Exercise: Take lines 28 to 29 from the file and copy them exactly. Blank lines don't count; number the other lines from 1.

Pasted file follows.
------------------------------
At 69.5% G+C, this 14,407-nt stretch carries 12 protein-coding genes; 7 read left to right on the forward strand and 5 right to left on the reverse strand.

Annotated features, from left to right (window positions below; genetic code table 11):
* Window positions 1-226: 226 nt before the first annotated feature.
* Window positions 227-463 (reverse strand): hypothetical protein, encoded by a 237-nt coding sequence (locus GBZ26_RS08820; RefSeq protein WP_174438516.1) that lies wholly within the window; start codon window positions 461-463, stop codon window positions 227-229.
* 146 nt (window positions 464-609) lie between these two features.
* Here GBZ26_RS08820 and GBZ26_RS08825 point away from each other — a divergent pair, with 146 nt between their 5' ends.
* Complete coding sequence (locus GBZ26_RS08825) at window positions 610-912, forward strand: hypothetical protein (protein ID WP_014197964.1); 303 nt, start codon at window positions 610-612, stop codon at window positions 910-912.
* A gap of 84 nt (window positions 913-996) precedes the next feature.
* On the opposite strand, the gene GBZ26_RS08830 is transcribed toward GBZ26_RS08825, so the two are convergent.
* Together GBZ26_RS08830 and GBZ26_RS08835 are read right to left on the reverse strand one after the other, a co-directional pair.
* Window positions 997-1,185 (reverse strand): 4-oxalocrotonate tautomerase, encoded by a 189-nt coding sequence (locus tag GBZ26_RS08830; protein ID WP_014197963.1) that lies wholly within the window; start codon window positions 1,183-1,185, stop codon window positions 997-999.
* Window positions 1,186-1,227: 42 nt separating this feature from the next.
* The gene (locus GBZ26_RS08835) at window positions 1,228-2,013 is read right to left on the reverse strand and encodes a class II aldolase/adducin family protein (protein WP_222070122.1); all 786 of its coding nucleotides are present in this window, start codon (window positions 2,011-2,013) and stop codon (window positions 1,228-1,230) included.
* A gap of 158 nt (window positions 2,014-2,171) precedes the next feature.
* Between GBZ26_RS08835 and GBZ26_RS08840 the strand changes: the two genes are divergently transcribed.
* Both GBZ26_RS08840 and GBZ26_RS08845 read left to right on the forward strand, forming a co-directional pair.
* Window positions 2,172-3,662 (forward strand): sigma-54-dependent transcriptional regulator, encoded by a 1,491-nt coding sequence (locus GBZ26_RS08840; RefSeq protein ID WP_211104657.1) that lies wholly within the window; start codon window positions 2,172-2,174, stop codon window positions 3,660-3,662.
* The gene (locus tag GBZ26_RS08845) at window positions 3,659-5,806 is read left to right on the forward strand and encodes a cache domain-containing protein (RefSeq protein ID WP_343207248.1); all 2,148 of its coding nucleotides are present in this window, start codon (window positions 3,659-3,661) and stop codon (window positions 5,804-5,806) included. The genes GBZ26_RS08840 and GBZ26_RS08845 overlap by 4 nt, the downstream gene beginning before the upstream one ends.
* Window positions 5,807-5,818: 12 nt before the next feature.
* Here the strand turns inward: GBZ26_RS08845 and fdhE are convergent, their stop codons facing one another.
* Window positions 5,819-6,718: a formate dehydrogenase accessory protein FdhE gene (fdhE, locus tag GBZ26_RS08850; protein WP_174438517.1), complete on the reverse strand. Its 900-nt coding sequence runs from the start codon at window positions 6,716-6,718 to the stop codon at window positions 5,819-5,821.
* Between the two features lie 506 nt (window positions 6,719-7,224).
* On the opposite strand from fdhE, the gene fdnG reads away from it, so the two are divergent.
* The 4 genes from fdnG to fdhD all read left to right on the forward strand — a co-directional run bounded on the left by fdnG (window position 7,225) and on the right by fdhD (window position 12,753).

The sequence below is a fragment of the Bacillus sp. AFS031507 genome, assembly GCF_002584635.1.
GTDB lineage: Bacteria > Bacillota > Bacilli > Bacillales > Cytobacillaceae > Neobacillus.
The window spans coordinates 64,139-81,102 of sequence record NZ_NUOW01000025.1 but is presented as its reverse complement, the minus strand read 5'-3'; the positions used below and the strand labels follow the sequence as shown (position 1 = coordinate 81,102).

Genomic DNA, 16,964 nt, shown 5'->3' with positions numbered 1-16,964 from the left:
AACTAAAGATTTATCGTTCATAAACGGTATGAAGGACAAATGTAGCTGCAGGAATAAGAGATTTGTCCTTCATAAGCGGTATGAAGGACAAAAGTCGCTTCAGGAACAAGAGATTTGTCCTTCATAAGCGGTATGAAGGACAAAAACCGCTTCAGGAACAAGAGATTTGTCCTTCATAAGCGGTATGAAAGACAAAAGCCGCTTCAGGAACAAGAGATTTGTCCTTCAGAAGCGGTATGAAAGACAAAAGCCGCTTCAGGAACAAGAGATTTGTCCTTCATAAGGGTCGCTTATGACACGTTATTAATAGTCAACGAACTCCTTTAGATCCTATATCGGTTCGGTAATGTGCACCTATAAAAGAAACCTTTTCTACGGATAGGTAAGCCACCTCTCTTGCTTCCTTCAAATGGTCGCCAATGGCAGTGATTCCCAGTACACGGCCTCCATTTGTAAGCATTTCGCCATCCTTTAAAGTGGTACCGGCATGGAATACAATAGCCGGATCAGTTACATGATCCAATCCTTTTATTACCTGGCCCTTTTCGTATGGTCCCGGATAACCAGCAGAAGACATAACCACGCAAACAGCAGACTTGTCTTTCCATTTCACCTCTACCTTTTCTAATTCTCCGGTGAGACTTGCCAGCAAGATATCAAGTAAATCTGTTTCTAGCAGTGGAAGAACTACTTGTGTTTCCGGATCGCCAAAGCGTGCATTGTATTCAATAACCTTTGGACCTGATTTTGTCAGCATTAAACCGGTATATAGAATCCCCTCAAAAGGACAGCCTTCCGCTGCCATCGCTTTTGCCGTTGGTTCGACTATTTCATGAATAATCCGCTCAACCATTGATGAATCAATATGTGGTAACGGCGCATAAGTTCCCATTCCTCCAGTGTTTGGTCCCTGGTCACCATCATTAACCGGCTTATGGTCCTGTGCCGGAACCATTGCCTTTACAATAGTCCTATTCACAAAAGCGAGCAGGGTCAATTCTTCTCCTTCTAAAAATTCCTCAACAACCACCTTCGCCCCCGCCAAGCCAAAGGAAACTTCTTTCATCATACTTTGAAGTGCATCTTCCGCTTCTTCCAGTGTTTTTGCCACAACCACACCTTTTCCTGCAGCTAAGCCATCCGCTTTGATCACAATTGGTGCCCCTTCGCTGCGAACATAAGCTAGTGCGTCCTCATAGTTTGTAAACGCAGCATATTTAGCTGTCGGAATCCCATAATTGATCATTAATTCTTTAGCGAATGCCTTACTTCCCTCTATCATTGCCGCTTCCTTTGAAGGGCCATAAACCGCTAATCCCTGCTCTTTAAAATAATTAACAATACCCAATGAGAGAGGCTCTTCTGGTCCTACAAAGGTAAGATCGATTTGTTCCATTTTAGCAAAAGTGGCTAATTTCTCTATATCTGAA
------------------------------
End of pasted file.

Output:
Genomic DNA, 16,964 nt, shown 5'->3' with positions numbered 1-16,964 from the left:
AACTAAAGATTTATCGTTCATAAACGGTATGAAGGACAAATGTAGCTGCAGGAATAAGAGATTTGTCCTTCATAAGCGGTATGAAGGACAAAAGTCGCTTCAGGAACAAGAGATTTGTCCTTCATAAGCGGTATGAAGGACAAAAACCGCTTCAGGAACAAGAGATTTGTCCTTCATAAGCGGTATGAAAGACAAAAGCCGCTTCAGGAACAAGAGATTTGTCCTTCAGAAGCGGTATGAAAGACAAAAGCCGCTTCAGGAACAAGAGATTTGTCCTTCATAAGGGTCGCTTATGACACGTTATTAATAGTCAACGAACTCCTTTAGATCCTATATCGGTTCGGTAATGTGCACCTATAAAAGAAACCTTTTCTACGGATAGGTAAGCCACCTCTCTTGCTTCCTTCAAATGGTCGCCAATGGCAGTGATTCCCAGTACACGGCCTCCATTTGTAAGCATTTCGCCATCCTTTAAAGTGGTACCGGCATGGAATACAATAGCCGGATCAGTTACATGATCCAATCCTTTTATTACCTGGCCCTTTTCGTATGGTCCCGGATAACCAGCAGAAGACATAACCACGCAAACAGCAGACTTGTCTTTCCATTTCACCTCTACCTTTTCTAATTCTCCGGTGAGACTTGCCAGCAAGATATCAAGTAAATCTGTTTCTAGCAGTGGAAGAACTACTTGTGTTTCCGGATCGCCAAAGCGTGCATTGTATTCAATAACCTTTGGACCTGATTTTGTCAGCATTAAACCGGTATATAGAATCCCCTCAAAAGGACAGCCTTCCGCTGCCATCGCTTTTGCCGTTGGTTCGACTATTTCATGAATAATCCGCTCAACCATTGATGAATCAATATGTGGTAACGGCGCATAAGTTCCCATTCCTCCAGTGTTTGGTCCCTGGTCACCATCATTAACCGGCTTATGGTCCTGTGCCGGAACCATTGCCTTTACAATAGTCCTATTCACAAAAGCGAGCAGGGTCAATTCTTCTCCTTCTAAAAATTCCTCAACAACCACCTTCGCCCCCGCCAAGCCAAAGGAAACTTCTTTCATCATACTTTGAAGTGCATCTTCCGCTTCTTCCAGTGTTTTTGCCACAACCACACCTTTTCCTGCAGCTAAGCCATCCGCTTTGATCACAATTGGTGCCCCTTCGCTGCGAACATAAGCTAGTGCGTCCTCATAGTTTGTAAACGCAGCATATTTAGCTGTCGGAATCCCATAATTGATCATTAATTCTTTAGCGAATGCCTTACTTCCCTCTATCATTGCCGCTTCCTTTGAAGGGCCATAAACCGCTAATCCCTGCTCTTTAAAATAATTAACAATACCCAATGAGAGAGGCTCTTCTGGTCCTACAAAGGTAAGATCGATTTGTTCCATTTTAGCAAAAGTGGCTAATTTCTCTATATCTGAA